When Hollywood needed to find a star for the movie Milk, about a San Francisco gay politician named Harvey Milk who was murdered in 1978, tough guy Sean Penn showed he could morph into any character at all. He disappears into the role of Milk with tenderness and true artistry. Penn and his co-stars – James Franco, Emile Hirsch, and Diego Luna – felt totally comfortable playing gay roles, which shows how times have changed in Hollywood. Previously, playing that type of role could have kept an actor off the A list, so progress has been made. However, top stars who are actually gay don’t feel safe enough to come out of the closet yet, so there is still a long way to go. It’s rather like gay rights.
In watching Harvey Milk’s 1978 battle against California’s Proposition 6, which would have banned gay teachers in public schools, audiences can’t help but ponder the halting progress on gay rights in light of the current battle raging over gay marriage. Gays and countless straight supporters took to the streets to protest what they saw as an assault on civil rights over the passage of Proposition 8, which effectively banned gay marriage in California. What would Milk have done? “He’d be right there on the streets with the marchers,” film director Gus Van Sant said.
Using broadcast film footage of the 1970s battles over gay rights, Van Sant shows how Milk, a community organizer, urged gays to come out of the closet. Milk knew that the more interaction there was between straights and gays, the more voters would understand what impact their vote would have. Milk’s message is just as valid today.
Gay marriage came to California this past June. Gay weddings flourished (over 18,000 of them), long-time couples celebrated, gay families with children were thrilled to be part of the legally recognized community. The summer wedding frenzy was set off by the May decision of the California Supreme Court, in its landmark marriage case, that said same-sex couples have a “right” to marry.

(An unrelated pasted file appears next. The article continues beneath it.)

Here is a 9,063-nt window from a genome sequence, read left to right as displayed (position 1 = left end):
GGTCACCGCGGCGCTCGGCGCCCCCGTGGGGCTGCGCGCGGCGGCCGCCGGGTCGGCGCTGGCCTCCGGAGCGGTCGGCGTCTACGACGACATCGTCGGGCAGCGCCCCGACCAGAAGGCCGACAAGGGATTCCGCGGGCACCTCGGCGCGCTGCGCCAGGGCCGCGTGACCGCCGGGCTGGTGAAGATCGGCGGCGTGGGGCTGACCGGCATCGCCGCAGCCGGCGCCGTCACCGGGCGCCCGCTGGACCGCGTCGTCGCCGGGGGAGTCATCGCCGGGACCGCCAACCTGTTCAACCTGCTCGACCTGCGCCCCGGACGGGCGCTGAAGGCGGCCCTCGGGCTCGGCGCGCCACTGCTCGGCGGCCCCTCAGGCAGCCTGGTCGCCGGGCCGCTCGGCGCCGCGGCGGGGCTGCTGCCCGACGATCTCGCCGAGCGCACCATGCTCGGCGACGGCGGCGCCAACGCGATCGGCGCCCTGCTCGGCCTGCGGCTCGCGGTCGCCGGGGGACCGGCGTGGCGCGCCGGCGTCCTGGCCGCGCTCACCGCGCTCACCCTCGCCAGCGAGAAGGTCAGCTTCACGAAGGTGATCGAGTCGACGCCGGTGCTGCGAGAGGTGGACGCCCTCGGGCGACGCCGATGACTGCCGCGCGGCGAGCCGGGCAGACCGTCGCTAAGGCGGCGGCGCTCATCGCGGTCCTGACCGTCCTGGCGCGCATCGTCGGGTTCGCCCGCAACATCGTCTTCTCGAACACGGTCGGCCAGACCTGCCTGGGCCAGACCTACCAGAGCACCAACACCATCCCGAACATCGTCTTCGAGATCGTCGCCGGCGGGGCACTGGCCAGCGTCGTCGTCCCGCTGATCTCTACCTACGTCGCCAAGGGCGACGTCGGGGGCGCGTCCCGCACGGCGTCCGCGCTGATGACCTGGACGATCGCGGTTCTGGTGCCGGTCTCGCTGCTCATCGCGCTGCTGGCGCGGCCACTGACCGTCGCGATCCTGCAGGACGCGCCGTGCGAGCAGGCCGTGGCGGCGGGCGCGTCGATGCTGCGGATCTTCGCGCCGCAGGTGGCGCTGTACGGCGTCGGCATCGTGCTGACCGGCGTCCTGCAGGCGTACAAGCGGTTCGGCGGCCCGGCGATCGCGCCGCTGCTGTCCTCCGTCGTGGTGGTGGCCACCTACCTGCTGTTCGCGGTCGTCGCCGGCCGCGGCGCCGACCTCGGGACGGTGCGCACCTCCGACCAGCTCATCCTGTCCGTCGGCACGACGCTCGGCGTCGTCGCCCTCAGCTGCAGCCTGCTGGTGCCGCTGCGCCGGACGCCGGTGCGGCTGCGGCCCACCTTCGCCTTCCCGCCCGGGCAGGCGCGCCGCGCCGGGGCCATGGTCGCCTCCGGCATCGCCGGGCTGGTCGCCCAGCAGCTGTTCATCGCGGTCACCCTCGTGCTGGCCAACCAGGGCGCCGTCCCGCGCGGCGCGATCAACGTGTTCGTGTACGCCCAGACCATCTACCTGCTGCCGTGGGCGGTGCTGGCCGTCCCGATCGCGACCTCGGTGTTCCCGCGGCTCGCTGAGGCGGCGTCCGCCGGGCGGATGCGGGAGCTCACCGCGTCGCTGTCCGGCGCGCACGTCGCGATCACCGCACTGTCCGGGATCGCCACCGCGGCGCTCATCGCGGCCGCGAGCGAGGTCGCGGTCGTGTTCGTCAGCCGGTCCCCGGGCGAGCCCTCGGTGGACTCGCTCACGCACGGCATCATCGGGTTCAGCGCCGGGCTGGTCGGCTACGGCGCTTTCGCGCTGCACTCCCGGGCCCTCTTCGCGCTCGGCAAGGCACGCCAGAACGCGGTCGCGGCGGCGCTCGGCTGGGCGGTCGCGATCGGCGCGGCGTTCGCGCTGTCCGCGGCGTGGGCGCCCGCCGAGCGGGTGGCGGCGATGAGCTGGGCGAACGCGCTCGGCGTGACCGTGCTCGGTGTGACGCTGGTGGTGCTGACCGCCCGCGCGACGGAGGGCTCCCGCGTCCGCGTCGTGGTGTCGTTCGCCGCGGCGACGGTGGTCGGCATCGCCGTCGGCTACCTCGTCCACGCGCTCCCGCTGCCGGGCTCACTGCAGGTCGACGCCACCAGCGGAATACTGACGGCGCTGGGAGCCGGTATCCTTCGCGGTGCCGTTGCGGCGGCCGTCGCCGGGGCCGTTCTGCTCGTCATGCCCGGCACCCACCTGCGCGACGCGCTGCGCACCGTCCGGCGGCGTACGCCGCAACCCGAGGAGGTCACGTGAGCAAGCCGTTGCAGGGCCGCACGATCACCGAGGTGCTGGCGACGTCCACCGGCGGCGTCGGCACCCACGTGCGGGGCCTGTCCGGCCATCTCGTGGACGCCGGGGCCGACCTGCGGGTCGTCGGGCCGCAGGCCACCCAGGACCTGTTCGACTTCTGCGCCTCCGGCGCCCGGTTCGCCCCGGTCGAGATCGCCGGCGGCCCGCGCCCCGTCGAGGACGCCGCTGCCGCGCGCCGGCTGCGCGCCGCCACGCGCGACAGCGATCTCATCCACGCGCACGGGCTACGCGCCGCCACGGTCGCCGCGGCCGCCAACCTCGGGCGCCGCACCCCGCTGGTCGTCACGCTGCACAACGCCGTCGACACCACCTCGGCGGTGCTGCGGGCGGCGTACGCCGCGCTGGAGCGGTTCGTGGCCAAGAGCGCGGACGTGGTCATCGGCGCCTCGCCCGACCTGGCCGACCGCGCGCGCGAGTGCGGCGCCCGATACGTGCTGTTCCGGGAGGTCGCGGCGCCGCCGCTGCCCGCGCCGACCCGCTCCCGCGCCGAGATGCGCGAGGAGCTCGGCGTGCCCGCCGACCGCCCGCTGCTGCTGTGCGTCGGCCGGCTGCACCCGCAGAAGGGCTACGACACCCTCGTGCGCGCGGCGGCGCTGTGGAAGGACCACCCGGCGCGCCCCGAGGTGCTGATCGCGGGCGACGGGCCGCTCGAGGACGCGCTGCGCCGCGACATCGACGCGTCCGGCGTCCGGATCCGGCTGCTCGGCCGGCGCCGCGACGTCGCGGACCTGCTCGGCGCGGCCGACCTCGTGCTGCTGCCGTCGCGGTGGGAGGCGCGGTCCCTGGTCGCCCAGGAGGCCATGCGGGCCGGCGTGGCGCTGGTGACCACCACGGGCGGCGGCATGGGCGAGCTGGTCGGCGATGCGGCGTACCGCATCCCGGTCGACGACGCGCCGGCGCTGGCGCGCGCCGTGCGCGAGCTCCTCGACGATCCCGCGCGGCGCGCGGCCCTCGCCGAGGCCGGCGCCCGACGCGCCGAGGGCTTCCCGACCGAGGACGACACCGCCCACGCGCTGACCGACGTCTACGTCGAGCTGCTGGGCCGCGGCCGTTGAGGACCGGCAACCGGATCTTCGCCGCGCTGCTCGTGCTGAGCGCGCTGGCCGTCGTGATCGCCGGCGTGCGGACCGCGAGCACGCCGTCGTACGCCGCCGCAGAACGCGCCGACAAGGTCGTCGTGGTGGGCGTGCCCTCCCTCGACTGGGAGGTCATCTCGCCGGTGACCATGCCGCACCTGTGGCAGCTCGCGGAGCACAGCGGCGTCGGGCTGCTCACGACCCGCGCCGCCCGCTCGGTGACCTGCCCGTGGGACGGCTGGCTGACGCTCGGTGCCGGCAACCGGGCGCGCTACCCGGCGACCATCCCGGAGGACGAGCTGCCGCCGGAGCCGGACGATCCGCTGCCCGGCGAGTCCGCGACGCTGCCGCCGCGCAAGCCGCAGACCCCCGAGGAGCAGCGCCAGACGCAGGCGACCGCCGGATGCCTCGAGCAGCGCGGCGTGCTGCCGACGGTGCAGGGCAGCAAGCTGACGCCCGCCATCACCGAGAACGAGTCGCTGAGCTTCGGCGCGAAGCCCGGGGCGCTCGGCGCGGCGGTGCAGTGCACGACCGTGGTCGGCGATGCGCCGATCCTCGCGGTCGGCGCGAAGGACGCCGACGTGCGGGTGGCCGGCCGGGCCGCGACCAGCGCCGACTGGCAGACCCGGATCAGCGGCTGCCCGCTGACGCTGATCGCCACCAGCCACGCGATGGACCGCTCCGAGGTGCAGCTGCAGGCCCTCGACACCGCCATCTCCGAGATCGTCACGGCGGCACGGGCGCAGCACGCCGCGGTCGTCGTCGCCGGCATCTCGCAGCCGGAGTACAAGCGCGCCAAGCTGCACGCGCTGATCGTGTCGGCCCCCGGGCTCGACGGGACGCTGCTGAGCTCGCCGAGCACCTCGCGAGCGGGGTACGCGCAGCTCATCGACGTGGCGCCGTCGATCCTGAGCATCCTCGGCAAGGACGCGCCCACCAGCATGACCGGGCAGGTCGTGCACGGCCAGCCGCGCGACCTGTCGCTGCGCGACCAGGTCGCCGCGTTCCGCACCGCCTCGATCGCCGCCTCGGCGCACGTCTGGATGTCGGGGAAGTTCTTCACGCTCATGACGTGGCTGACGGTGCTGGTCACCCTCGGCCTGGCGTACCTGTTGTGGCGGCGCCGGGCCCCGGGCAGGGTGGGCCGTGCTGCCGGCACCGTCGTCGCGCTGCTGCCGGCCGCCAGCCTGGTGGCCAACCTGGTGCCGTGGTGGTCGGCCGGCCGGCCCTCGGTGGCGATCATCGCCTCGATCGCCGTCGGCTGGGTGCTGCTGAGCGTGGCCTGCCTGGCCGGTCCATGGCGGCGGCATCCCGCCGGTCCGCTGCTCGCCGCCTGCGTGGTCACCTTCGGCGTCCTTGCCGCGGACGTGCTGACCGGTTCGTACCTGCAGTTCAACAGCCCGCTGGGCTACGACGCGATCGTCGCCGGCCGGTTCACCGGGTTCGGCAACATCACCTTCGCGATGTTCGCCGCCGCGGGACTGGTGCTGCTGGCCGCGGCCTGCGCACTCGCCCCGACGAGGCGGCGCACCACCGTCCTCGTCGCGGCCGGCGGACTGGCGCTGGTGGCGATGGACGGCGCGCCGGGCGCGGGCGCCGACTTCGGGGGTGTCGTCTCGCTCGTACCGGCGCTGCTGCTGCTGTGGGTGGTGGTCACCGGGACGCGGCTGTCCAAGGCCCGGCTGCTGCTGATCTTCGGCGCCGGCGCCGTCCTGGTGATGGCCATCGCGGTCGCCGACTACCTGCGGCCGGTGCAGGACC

Others weren’t the least bit pleased. Those who deemed marriage to be a sacred union between a man and a woman – ONLY a man and a woman – and not a matter of legal contracts and civil rights, objected. So they put forth Proposition 8 to insert in the State constitution the words: “Only marriage between a man and a woman is valid or recognized in California.” Fifty-two percent of Californians voted yes on Prop 8 and it passed – right into an emotional uproar, protests on the streets, and legal rebuttals.
Now those words are before the California Supreme Court, which has agreed to a hearing of the legal challenges to Prop 8. The following issues are involved:
* Are the words a simple amendment or are they a constitutional revision, which should have required a two-thirds vote of the legislature?
* Does Prop 8 violate the constitutional separation of powers by restricting the judges’ authority to protect the rights of same-sex couples?
* Does Prop 8 invalidate the 18,000 same-sex marriages that took place between June 16th and the election?